Very little is known about the specific biology of the Palawan beaded pig other than what has been inferred in the past from observations of the beaded pigs of Indonesia and Malaysia, Sus barbatus barbatus and S. b. oi. However, the Palawan bearded pig is thought to be much more sedentary than Sus barbatus, dispensing with the periodic mass migrations both the subspecies reportedly undertake (4).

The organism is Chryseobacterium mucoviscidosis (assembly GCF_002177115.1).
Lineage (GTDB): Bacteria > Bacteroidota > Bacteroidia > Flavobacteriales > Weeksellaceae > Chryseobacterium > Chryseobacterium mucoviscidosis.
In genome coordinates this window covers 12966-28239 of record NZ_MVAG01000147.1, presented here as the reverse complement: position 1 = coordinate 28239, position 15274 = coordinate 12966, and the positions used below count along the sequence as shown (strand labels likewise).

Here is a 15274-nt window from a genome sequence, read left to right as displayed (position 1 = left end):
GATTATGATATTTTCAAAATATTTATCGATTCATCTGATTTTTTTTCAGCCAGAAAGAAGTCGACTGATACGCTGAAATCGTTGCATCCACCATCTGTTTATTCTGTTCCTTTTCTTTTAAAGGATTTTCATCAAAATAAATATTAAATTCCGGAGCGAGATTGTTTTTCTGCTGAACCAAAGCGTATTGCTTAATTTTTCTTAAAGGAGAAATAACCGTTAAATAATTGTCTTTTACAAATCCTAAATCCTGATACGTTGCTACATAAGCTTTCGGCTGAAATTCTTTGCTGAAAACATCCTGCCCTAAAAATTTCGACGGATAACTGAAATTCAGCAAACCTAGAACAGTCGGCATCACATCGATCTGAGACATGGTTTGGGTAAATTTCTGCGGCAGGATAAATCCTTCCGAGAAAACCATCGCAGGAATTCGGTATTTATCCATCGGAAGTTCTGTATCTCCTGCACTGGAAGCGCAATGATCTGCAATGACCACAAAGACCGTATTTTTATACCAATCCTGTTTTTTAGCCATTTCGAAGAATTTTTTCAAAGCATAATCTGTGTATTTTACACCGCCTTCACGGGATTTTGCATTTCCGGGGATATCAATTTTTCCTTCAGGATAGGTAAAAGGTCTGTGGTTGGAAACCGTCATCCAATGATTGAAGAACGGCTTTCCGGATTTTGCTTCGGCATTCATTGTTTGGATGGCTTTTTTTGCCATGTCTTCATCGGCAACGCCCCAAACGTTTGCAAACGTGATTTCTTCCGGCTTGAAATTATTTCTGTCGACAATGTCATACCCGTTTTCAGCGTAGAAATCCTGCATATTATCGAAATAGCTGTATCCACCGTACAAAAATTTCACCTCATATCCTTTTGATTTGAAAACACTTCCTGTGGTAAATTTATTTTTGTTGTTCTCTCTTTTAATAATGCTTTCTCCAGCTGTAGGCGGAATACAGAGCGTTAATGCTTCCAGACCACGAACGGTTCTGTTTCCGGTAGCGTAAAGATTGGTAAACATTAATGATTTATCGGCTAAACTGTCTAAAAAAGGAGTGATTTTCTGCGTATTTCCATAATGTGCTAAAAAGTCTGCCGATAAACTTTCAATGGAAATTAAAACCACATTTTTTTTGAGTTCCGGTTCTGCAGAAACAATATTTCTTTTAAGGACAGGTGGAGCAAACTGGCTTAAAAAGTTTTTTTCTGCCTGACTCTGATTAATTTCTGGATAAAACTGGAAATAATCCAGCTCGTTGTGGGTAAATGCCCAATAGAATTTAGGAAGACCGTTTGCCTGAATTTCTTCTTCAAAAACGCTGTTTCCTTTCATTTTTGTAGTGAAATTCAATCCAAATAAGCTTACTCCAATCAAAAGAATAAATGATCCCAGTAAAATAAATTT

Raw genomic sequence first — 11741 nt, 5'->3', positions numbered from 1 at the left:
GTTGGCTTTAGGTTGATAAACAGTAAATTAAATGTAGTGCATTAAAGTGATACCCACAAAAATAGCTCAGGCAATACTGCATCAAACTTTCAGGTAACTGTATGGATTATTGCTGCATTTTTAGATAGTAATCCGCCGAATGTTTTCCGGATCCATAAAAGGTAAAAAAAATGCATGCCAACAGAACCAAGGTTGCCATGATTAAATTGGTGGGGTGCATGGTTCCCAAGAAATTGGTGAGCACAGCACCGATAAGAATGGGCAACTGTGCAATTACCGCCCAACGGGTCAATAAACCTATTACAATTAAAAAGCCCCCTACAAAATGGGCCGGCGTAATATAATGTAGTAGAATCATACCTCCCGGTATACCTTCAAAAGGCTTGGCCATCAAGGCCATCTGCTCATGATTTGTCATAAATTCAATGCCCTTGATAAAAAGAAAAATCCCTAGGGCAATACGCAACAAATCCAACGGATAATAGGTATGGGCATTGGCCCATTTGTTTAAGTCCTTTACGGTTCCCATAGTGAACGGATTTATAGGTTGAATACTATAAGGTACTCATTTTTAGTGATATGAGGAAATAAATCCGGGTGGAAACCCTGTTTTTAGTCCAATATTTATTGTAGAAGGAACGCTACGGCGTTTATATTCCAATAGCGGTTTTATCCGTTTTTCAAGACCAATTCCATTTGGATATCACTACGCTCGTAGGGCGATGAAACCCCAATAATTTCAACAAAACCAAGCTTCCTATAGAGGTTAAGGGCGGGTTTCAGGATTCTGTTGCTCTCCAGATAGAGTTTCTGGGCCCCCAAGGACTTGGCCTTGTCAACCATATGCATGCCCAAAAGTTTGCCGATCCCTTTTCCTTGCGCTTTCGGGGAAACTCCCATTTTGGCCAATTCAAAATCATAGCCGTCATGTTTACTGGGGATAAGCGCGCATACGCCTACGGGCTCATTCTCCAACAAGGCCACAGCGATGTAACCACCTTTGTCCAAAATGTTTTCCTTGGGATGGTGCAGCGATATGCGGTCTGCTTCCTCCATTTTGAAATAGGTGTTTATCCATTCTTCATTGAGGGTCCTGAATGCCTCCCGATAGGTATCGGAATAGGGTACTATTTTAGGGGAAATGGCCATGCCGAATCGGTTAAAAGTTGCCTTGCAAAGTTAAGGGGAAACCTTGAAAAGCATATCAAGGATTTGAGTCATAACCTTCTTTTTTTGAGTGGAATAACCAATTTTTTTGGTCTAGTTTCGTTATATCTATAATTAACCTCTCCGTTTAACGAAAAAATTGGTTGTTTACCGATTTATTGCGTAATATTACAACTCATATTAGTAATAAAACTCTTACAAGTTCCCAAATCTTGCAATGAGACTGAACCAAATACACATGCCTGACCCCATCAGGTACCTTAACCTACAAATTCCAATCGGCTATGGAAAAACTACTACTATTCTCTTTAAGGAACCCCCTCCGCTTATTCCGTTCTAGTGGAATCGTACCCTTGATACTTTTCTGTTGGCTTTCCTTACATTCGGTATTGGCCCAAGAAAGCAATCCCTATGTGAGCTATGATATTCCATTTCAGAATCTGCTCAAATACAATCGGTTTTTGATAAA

All bearded pigs have a diverse diet comprised primarily of fruits and seeds, but also including everything from roots and fungus to small vertebrates and carrion (2) (4). Adult males are normally solitary but the females and young forage in matriarchal family groups, sometimes merging to former larger herds (4). The peak breeding season coincides with the transition from flowering to early fruit formation in the forest, suggesting the pigs may take a visual cue to breed from the falling petals (4). Following mating, the female builds a temporary nest from vegetation in which she will give birth to a litter of 3 to 11 piglets, following a gestation period lasting 90 to 120 days. The nest will only be used by the mother and her piglets for a week to ten days (3) (4).